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µC/OS-III

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SuperMiguel:
So what exactly is µC/OS-III, and the renesas rx62n, what exactly can you do with it? How is it different from an AVR or an PIC

EEVblog:
µC/OS-III is what's called a "real time operating system"
That lets you process many things at once without having to worry about the finer details of interrupts and juggling things yourself, as you would if you had to write the C program from scratch. It provides lots of high level functions you can use to perform various tasks.

With many products, once the complexity gets to a certain level it usually requires an operating system of some sort. e.g. mobile phones, tablets, ebook readers etc all run on operating systems. So you can play MP3's and surf the web at the same time or whatever.

The rx62n is a powerful 32bit microcontroller, no different to PIC or AVR's, just a different architecture, just as PIC's and AVR are different. Both PIC and AVR have 32bit versions too.

Dave.

scrat:

--- Quote from: EEVblog on November 26, 2010, 11:25:07 am ---µC/OS-III is what's called a "real time operating system"
That lets you process many things at once without having to worry about the finer details of interrupts and juggling things yourself, as you would if you had to write the C program from scratch. It provides lots of high level functions you can use to perform various tasks.

With many products, once the complexity gets to a certain level it usually requires an operating system of some sort. e.g. mobile phones, tablets, ebook readers etc all run on operating systems. So you can play MP3's and surf the web at the same time or whatever.

The rx62n is a powerful 32bit microcontroller, no different to PIC or AVR's, just a different architecture, just as PIC's and AVR are different. Both PIC and AVR have 32bit versions too.

Dave.

--- End quote ---

I'm used to write code almost only for control, so I'm not familiar with multiple concurrent tasks.
Are RT OSes used also in applications with lower complexity than the ones you mentioned, in your experience?
I mean things that have a mix of interrupt and non-interrupt driven tasks, such as something with a user interfaces and real-time control, for example.
Personally, I won't use something other than transparent code for things like acquiring samples and applying control actions, if I need precise timing...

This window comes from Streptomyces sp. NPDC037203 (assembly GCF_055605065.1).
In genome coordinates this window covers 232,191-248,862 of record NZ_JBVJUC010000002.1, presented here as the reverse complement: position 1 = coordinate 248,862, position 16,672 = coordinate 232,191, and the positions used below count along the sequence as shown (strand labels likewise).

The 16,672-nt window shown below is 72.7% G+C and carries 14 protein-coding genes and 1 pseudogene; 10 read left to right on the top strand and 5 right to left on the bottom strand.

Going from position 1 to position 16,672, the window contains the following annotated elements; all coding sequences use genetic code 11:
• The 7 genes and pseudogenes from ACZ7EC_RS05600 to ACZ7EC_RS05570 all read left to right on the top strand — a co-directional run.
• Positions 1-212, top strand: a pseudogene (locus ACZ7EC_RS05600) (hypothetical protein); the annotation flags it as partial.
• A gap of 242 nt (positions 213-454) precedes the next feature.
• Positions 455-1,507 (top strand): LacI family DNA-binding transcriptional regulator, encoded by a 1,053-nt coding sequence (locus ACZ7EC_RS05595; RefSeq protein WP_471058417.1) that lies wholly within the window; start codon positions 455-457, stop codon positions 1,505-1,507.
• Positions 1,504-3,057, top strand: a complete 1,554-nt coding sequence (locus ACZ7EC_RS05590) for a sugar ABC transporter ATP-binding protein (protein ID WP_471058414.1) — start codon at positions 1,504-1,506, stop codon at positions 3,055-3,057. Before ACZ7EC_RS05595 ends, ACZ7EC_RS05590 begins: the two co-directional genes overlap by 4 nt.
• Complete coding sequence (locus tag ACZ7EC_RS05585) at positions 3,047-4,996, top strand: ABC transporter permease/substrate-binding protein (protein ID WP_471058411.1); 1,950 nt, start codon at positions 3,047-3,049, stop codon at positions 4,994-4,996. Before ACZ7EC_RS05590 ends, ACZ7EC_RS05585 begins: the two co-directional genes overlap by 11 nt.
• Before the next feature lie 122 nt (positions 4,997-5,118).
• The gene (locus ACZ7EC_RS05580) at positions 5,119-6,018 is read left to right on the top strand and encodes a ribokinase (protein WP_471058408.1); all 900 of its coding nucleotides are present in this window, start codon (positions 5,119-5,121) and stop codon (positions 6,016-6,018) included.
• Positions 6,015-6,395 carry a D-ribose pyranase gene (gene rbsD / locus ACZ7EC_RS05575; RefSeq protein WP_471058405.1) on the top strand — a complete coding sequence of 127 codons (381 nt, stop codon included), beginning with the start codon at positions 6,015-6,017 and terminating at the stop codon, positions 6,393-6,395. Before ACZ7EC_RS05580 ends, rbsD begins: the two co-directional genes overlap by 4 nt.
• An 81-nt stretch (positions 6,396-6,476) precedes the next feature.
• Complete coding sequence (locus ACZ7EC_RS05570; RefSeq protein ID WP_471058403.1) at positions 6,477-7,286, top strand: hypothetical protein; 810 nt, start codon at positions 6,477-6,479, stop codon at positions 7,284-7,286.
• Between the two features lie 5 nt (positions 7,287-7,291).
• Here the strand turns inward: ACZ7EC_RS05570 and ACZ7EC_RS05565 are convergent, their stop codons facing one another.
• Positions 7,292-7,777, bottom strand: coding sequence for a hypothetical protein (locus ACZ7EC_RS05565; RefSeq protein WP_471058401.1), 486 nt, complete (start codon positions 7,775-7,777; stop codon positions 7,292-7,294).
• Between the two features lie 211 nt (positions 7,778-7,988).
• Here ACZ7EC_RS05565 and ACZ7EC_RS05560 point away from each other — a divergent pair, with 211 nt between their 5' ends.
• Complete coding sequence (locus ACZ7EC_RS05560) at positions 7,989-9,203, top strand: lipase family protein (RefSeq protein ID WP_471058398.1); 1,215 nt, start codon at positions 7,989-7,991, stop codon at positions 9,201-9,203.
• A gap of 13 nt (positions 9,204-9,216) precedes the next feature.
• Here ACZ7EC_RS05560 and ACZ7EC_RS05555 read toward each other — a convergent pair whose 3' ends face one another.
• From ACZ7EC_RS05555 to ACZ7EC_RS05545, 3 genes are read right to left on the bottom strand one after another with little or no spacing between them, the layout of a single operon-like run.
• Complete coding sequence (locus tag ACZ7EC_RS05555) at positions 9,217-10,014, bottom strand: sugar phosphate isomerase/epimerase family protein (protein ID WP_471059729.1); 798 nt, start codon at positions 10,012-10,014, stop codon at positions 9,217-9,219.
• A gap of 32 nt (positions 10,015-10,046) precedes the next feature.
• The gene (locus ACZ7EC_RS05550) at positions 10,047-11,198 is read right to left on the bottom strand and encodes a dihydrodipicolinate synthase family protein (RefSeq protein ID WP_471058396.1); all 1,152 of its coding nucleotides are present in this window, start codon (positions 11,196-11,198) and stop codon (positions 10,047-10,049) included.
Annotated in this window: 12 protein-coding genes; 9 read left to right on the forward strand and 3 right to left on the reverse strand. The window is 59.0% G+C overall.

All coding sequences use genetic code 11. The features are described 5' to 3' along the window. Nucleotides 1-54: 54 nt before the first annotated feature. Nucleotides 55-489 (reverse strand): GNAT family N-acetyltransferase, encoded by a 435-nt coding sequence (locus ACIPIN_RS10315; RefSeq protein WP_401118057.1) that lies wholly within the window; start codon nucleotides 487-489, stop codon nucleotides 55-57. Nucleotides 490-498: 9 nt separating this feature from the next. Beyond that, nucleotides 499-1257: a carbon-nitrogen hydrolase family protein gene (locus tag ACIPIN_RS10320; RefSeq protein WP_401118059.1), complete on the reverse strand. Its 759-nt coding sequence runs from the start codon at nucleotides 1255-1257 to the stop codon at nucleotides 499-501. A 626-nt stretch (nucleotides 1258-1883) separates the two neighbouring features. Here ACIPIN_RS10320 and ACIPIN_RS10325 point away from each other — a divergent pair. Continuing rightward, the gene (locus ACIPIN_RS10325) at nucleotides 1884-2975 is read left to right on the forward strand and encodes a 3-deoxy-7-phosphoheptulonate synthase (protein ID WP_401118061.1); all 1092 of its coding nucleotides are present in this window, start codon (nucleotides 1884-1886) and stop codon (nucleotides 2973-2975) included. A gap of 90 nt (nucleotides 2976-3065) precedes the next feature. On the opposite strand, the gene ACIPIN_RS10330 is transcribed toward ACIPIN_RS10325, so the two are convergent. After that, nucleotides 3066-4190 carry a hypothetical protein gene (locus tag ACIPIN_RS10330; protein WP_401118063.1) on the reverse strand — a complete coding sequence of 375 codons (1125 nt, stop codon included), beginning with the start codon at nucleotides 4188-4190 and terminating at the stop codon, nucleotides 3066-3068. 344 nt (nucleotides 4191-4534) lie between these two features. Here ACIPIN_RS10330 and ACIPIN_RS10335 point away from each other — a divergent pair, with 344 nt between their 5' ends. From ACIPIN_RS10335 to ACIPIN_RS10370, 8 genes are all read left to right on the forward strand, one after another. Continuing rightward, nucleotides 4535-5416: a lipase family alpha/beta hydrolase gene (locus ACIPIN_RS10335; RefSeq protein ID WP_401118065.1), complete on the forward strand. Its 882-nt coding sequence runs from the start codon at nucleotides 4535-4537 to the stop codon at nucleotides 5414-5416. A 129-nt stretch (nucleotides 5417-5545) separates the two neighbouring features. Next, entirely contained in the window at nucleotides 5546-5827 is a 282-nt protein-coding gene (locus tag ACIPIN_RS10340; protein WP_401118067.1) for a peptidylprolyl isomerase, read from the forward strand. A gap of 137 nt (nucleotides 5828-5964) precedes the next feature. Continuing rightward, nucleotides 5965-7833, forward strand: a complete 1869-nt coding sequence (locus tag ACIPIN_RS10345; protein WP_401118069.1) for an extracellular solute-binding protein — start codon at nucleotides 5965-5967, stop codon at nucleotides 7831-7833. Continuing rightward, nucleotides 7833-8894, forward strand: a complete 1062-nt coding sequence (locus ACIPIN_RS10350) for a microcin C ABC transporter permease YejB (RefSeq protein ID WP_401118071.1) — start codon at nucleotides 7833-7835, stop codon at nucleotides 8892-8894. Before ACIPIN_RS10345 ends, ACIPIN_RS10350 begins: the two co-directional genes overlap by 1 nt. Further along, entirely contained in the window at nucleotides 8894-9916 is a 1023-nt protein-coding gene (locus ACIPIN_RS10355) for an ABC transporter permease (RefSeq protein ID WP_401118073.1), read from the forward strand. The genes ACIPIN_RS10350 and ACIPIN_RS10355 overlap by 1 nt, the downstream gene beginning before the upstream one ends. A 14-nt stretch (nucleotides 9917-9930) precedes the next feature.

EEVblog:

--- Quote from: scrat on November 26, 2010, 11:34:10 am ---I'm used to write code almost only for control, so I'm not familiar with multiple concurrent tasks.
Are RT OSes used also in applications with lower complexity than the ones you mentioned, in your experience?
I mean things that have a mix of interrupt and non-interrupt driven tasks, such as something with a user interfaces and real-time control, for example.
Personally, I won't use something other than transparent code for things like acquiring samples and applying control actions, if I need precise timing...

--- End quote ---

RTOS's can guarantee you timing whilst doing other tasks, that's one of their jobs.
Yes, pretty much anything with an advanced UI you can be fairly sure uses some form of OS.
Yes, RTOS's can be used in relatively simple projects, because their high level approach allows you to do a lot of stuff with minimal effort.

Dave.

SuperMiguel:

--- Quote from: EEVblog on November 26, 2010, 11:48:53 am ---
--- Quote from: scrat on November 26, 2010, 11:34:10 am ---I'm used to write code almost only for control, so I'm not familiar with multiple concurrent tasks.
Are RT OSes used also in applications with lower complexity than the ones you mentioned, in your experience?
I mean things that have a mix of interrupt and non-interrupt driven tasks, such as something with a user interfaces and real-time control, for example.
Personally, I won't use something other than transparent code for things like acquiring samples and applying control actions, if I need precise timing...

--- End quote ---

RTOS's can guarantee you timing whilst doing other tasks, that's one of their jobs.
Yes, pretty much anything with an advanced UI you can be fairly sure uses some form of OS.
Yes, RTOS's can be used in relatively simple projects, because their high level approach allows you to do a lot of stuff with minimal effort.

Dave.

--- End quote ---
so its easier program this, than it is to program an avr?

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